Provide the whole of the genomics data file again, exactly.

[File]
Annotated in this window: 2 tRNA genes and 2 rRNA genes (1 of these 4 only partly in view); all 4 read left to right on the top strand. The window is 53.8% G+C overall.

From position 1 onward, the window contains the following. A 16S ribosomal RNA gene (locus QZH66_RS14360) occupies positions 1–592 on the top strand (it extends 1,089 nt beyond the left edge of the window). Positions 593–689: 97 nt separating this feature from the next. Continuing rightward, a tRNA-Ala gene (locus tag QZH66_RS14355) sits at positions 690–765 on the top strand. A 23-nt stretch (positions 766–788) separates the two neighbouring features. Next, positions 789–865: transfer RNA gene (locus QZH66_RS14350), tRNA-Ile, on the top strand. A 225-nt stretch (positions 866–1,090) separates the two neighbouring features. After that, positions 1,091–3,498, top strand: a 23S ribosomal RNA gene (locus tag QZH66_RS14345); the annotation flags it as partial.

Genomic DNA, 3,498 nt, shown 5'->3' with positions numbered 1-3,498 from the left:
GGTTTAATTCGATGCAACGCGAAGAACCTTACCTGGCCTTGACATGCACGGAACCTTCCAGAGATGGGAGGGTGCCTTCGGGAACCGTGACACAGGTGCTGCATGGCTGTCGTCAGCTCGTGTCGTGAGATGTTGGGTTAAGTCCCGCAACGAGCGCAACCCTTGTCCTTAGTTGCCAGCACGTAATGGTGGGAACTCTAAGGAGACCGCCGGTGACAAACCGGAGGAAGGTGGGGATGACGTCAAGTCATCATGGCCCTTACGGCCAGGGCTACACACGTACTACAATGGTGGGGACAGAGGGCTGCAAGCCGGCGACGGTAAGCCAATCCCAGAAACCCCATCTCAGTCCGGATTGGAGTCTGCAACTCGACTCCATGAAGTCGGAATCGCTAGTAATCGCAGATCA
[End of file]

Annotated in this window: 2 tRNA genes and 2 rRNA genes (1 of these 4 only partly in view); all 4 read left to right on the top strand. The window is 53.8% G+C overall.

From position 1 onward, the window contains the following. A 16S ribosomal RNA gene (locus QZH66_RS14360) occupies positions 1–592 on the top strand (it extends 1,089 nt beyond the left edge of the window). Positions 593–689: 97 nt separating this feature from the next. Continuing rightward, a tRNA-Ala gene (locus tag QZH66_RS14355) sits at positions 690–765 on the top strand. A 23-nt stretch (positions 766–788) separates the two neighbouring features. Next, positions 789–865: transfer RNA gene (locus QZH66_RS14350), tRNA-Ile, on the top strand. A 225-nt stretch (positions 866–1,090) separates the two neighbouring features. After that, positions 1,091–3,498, top strand: a 23S ribosomal RNA gene (locus tag QZH66_RS14345); the annotation flags it as partial.

Genomic DNA, 3,498 nt, shown 5'->3' with positions numbered 1-3,498 from the left:
GGTTTAATTCGATGCAACGCGAAGAACCTTACCTGGCCTTGACATGCACGGAACCTTCCAGAGATGGGAGGGTGCCTTCGGGAACCGTGACACAGGTGCTGCATGGCTGTCGTCAGCTCGTGTCGTGAGATGTTGGGTTAAGTCCCGCAACGAGCGCAACCCTTGTCCTTAGTTGCCAGCACGTAATGGTGGGAACTCTAAGGAGACCGCCGGTGACAAACCGGAGGAAGGTGGGGATGACGTCAAGTCATCATGGCCCTTACGGCCAGGGCTACACACGTACTACAATGGTGGGGACAGAGGGCTGCAAGCCGGCGACGGTAAGCCAATCCCAGAAACCCCATCTCAGTCCGGATTGGAGTCTGCAACTCGACTCCATGAAGTCGGAATCGCTAGTAATCGCAGATCA